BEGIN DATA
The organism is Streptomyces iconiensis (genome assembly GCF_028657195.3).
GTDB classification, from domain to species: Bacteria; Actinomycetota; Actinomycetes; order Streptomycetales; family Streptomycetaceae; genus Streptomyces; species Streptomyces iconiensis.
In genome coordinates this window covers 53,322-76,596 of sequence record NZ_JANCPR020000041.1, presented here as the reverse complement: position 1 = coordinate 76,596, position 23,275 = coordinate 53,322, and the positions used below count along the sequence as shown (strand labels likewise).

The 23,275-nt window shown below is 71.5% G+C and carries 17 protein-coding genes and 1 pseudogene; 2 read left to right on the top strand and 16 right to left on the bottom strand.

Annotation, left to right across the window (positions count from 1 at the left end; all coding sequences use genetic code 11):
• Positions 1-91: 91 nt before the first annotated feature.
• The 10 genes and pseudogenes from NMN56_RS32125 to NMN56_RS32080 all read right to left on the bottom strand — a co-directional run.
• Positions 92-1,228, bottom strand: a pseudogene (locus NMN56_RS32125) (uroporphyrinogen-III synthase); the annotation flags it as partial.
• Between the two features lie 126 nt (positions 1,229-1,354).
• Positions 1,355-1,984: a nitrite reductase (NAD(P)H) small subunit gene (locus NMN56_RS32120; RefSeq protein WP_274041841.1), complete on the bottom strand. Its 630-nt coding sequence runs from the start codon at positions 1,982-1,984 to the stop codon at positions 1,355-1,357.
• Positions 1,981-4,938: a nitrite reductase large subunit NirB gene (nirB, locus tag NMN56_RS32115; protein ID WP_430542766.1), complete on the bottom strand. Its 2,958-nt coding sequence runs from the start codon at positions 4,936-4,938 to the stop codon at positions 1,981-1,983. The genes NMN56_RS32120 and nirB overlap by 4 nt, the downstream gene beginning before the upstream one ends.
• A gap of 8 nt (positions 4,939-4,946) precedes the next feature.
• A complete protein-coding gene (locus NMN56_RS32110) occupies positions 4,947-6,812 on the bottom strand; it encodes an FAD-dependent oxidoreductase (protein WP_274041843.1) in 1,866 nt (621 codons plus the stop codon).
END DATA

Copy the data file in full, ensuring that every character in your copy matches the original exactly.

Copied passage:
The organism is Streptomyces iconiensis (genome assembly GCF_028657195.3).
GTDB classification, from domain to species: Bacteria; Actinomycetota; Actinomycetes; order Streptomycetales; family Streptomycetaceae; genus Streptomyces; species Streptomyces iconiensis.
In genome coordinates this window covers 53,322-76,596 of sequence record NZ_JANCPR020000041.1, presented here as the reverse complement: position 1 = coordinate 76,596, position 23,275 = coordinate 53,322, and the positions used below count along the sequence as shown (strand labels likewise).

The 23,275-nt window shown below is 71.5% G+C and carries 17 protein-coding genes and 1 pseudogene; 2 read left to right on the top strand and 16 right to left on the bottom strand.

Annotation, left to right across the window (positions count from 1 at the left end; all coding sequences use genetic code 11):
• Positions 1-91: 91 nt before the first annotated feature.
• The 10 genes and pseudogenes from NMN56_RS32125 to NMN56_RS32080 all read right to left on the bottom strand — a co-directional run.
• Positions 92-1,228, bottom strand: a pseudogene (locus NMN56_RS32125) (uroporphyrinogen-III synthase); the annotation flags it as partial.
• Between the two features lie 126 nt (positions 1,229-1,354).
• Positions 1,355-1,984: a nitrite reductase (NAD(P)H) small subunit gene (locus NMN56_RS32120; RefSeq protein WP_274041841.1), complete on the bottom strand. Its 630-nt coding sequence runs from the start codon at positions 1,982-1,984 to the stop codon at positions 1,355-1,357.
• Positions 1,981-4,938: a nitrite reductase large subunit NirB gene (nirB, locus tag NMN56_RS32115; protein ID WP_430542766.1), complete on the bottom strand. Its 2,958-nt coding sequence runs from the start codon at positions 4,936-4,938 to the stop codon at positions 1,981-1,983. The genes NMN56_RS32120 and nirB overlap by 4 nt, the downstream gene beginning before the upstream one ends.
• A gap of 8 nt (positions 4,939-4,946) precedes the next feature.
• A complete protein-coding gene (locus NMN56_RS32110) occupies positions 4,947-6,812 on the bottom strand; it encodes an FAD-dependent oxidoreductase (protein WP_274041843.1) in 1,866 nt (621 codons plus the stop codon).